With a fresh crop of new Neil Young releases arriving in stores this month — including the MusiCares Tribute To Neil Young DVD collection and the 1985 concert recording A Treasure with the International Harvesters — this knockoff, straight-to-DVD style documentary is likely to get lost in the shuffle.
Even so, Here We Are In The Years: Neil Young’s Music Box is not without its merits.
Like most similarly unauthorized rock documentaries, Here We Are In The Years was made without the participation or endorsement of its subject, and features a round table of music writers and other geeky types offering up their critical assessments of the artists work. If you’ve ever come across any of those cheesy classic rock DVDs with titles like “A Critical Review” in the bargain section of your local music store — or worse yet, ever watched one — this will give you a pretty good idea of what to expect.
What sets Here We Are In The Years: Neil Young’s Music Box apart from the pack however, is its unique focus on a central theme — in this case, Neil Young’s musical influences, from surf and folk to punk and grunge. But what really saves this from being another 120 dull minutes on the couch with a bunch of annoying critics is the soundtrack.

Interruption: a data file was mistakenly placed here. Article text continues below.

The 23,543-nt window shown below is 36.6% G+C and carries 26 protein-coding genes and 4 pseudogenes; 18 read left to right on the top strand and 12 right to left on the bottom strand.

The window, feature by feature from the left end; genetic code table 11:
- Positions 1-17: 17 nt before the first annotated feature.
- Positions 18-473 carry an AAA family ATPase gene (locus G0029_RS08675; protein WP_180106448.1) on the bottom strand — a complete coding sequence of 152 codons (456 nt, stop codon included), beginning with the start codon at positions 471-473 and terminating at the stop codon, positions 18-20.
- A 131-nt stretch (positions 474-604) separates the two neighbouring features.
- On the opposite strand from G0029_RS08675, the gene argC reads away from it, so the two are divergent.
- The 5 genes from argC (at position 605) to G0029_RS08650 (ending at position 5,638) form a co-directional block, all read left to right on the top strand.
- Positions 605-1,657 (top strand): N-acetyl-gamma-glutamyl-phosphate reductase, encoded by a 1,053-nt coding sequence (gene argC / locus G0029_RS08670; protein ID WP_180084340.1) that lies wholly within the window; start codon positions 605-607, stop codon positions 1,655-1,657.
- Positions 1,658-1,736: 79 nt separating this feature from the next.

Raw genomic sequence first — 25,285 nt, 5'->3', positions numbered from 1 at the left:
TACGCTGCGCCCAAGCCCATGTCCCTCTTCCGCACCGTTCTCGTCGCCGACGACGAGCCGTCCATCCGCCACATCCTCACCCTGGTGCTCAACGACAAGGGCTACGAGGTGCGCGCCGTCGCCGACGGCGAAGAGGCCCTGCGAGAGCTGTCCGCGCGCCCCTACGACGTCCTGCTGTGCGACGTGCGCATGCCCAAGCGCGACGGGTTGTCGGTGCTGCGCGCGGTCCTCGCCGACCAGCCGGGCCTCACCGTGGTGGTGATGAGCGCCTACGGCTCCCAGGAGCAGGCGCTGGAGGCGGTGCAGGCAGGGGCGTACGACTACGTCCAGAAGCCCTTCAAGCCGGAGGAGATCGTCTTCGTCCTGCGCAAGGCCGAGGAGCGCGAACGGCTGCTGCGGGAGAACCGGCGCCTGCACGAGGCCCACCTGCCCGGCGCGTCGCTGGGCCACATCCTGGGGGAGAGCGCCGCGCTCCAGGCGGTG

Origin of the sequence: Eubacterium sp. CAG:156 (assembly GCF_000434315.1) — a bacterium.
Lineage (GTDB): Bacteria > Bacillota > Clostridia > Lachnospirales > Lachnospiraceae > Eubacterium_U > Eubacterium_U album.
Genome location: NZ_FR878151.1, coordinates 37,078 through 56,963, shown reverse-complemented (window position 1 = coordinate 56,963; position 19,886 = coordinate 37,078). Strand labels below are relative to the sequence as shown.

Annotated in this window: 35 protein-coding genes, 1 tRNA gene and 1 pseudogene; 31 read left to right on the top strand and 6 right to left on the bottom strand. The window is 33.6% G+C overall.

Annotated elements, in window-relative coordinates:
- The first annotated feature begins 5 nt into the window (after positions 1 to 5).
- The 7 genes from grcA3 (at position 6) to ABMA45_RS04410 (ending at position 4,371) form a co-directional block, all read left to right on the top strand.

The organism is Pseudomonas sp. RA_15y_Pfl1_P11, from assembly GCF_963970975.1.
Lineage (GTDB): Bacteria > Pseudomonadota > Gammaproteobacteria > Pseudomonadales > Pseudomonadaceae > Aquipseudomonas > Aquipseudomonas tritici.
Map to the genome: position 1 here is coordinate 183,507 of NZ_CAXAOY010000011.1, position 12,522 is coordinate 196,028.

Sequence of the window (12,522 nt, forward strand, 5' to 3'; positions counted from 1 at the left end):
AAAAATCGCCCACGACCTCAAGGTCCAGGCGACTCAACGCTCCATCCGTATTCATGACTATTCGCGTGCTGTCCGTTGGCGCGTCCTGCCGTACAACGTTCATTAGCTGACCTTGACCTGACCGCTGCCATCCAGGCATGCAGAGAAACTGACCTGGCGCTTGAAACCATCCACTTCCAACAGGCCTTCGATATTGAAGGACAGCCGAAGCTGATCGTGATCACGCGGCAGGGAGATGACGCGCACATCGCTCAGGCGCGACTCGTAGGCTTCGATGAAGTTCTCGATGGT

The film makes generous use of Young’s music, including some fairly choice video performance clips. Drawn mainly from common sources like the Rust Never Sleeps film, many of these will of course already be familiar to Neil Young fans. But if you watch close enough, you’ll see that some are of a much rarer vintage.
In discussing Neil Young’s musical influences, the film often uses his own songs to punctuate the comparisons. When discussing folk guitarist Bert Jansch for example, the soundtrack features the great On The Beach track, “Ambulance Blues” (Young once claimed to have stolen the acoustic guitar melody from Jansch).
In another scene dealing with the Rolling Stones influence, Young’s “Borrowed Tune” (the title refers to his own borrowed use of the Stones’ “Lady Jane”), is given equally clever use. Scenes devoted to the impact of Kraftwerk on Young’s underrated 1983 Trans album, split footage from the now rare Live In Berlin concert video, with the original Kraut-rockers themselves. It’s a lot of fun to watch, and certainly more engaging than the canned music accompanying most of the other roc-doc knockoffs out there.
The geek squad of rock intelligentsia assembled for the project — including Rolling Stone’s Anthony DeCurtis — offer up the usual insightful analysis, along with the prerequisite spoonful of self-importance. These are, after all, rock critics. Fortunately, a healthy dose of Neil Young music makes that medicine go down much easier.